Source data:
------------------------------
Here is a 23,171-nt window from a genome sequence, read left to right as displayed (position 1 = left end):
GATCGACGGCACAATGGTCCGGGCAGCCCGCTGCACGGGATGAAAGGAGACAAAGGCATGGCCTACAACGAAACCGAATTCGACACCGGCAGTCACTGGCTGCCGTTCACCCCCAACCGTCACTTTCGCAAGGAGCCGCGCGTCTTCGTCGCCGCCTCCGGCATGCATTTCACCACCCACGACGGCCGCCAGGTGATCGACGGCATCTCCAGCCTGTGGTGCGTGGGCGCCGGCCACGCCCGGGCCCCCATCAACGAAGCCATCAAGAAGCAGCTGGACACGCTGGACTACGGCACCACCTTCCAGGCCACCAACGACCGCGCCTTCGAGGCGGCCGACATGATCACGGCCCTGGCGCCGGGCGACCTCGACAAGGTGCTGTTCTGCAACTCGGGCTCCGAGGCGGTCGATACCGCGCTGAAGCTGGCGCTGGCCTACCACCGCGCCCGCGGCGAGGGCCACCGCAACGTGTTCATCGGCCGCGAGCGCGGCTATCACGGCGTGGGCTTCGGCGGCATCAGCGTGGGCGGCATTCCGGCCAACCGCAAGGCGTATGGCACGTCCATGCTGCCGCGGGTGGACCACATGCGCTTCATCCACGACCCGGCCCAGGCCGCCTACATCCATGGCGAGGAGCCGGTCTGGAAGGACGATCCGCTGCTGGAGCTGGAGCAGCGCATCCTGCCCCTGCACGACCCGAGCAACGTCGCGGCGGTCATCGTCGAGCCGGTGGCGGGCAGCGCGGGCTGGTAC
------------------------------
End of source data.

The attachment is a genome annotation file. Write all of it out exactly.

Here is a 23,171-nt window from a genome sequence, read left to right as displayed (position 1 = left end):
GATCGACGGCACAATGGTCCGGGCAGCCCGCTGCACGGGATGAAAGGAGACAAAGGCATGGCCTACAACGAAACCGAATTCGACACCGGCAGTCACTGGCTGCCGTTCACCCCCAACCGTCACTTTCGCAAGGAGCCGCGCGTCTTCGTCGCCGCCTCCGGCATGCATTTCACCACCCACGACGGCCGCCAGGTGATCGACGGCATCTCCAGCCTGTGGTGCGTGGGCGCCGGCCACGCCCGGGCCCCCATCAACGAAGCCATCAAGAAGCAGCTGGACACGCTGGACTACGGCACCACCTTCCAGGCCACCAACGACCGCGCCTTCGAGGCGGCCGACATGATCACGGCCCTGGCGCCGGGCGACCTCGACAAGGTGCTGTTCTGCAACTCGGGCTCCGAGGCGGTCGATACCGCGCTGAAGCTGGCGCTGGCCTACCACCGCGCCCGCGGCGAGGGCCACCGCAACGTGTTCATCGGCCGCGAGCGCGGCTATCACGGCGTGGGCTTCGGCGGCATCAGCGTGGGCGGCATTCCGGCCAACCGCAAGGCGTATGGCACGTCCATGCTGCCGCGGGTGGACCACATGCGCTTCATCCACGACCCGGCCCAGGCCGCCTACATCCATGGCGAGGAGCCGGTCTGGAAGGACGATCCGCTGCTGGAGCTGGAGCAGCGCATCCTGCCCCTGCACGACCCGAGCAACGTCGCGGCGGTCATCGTCGAGCCGGTGGCGGGCAGCGCGGGCTGGTAC